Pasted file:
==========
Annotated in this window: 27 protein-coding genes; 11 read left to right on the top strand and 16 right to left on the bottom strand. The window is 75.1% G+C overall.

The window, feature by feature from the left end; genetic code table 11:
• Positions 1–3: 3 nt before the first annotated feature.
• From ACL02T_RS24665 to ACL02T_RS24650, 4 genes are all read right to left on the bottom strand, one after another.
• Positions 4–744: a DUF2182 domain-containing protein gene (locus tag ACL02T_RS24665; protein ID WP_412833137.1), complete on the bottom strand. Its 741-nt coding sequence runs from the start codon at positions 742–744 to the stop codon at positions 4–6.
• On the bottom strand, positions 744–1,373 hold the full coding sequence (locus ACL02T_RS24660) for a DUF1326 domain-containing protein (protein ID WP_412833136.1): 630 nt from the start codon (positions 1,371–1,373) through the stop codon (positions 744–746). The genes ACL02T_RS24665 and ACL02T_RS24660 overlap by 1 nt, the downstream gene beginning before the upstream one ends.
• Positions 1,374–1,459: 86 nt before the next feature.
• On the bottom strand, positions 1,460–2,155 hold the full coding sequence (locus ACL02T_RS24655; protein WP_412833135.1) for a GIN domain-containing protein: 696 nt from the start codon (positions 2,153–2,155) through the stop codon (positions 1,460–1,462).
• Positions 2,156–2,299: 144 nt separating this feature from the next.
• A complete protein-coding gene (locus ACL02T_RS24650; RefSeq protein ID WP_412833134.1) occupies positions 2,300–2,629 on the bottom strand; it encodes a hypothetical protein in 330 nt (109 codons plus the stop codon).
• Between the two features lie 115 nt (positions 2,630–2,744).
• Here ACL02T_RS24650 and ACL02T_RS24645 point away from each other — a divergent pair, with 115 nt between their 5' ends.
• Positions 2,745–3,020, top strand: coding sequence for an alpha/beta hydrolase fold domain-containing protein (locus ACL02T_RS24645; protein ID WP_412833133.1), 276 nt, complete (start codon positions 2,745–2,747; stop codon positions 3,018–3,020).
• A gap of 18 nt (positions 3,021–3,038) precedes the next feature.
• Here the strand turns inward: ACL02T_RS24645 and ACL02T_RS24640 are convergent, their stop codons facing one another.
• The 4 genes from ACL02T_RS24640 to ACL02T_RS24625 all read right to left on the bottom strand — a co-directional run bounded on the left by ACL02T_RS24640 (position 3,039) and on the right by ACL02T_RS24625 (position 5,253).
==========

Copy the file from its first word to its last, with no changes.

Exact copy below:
Annotated in this window: 27 protein-coding genes; 11 read left to right on the top strand and 16 right to left on the bottom strand. The window is 75.1% G+C overall.

The window, feature by feature from the left end; genetic code table 11:
• Positions 1–3: 3 nt before the first annotated feature.
• From ACL02T_RS24665 to ACL02T_RS24650, 4 genes are all read right to left on the bottom strand, one after another.
• Positions 4–744: a DUF2182 domain-containing protein gene (locus tag ACL02T_RS24665; protein ID WP_412833137.1), complete on the bottom strand. Its 741-nt coding sequence runs from the start codon at positions 742–744 to the stop codon at positions 4–6.
• On the bottom strand, positions 744–1,373 hold the full coding sequence (locus ACL02T_RS24660) for a DUF1326 domain-containing protein (protein ID WP_412833136.1): 630 nt from the start codon (positions 1,371–1,373) through the stop codon (positions 744–746). The genes ACL02T_RS24665 and ACL02T_RS24660 overlap by 1 nt, the downstream gene beginning before the upstream one ends.
• Positions 1,374–1,459: 86 nt before the next feature.
• On the bottom strand, positions 1,460–2,155 hold the full coding sequence (locus ACL02T_RS24655; protein WP_412833135.1) for a GIN domain-containing protein: 696 nt from the start codon (positions 2,153–2,155) through the stop codon (positions 1,460–1,462).
• Positions 2,156–2,299: 144 nt separating this feature from the next.
• A complete protein-coding gene (locus ACL02T_RS24650; RefSeq protein ID WP_412833134.1) occupies positions 2,300–2,629 on the bottom strand; it encodes a hypothetical protein in 330 nt (109 codons plus the stop codon).
• Between the two features lie 115 nt (positions 2,630–2,744).
• Here ACL02T_RS24650 and ACL02T_RS24645 point away from each other — a divergent pair, with 115 nt between their 5' ends.
• Positions 2,745–3,020, top strand: coding sequence for an alpha/beta hydrolase fold domain-containing protein (locus ACL02T_RS24645; protein ID WP_412833133.1), 276 nt, complete (start codon positions 2,745–2,747; stop codon positions 3,018–3,020).
• A gap of 18 nt (positions 3,021–3,038) precedes the next feature.
• Here the strand turns inward: ACL02T_RS24645 and ACL02T_RS24640 are convergent, their stop codons facing one another.
• The 4 genes from ACL02T_RS24640 to ACL02T_RS24625 all read right to left on the bottom strand — a co-directional run bounded on the left by ACL02T_RS24640 (position 3,039) and on the right by ACL02T_RS24625 (position 5,253).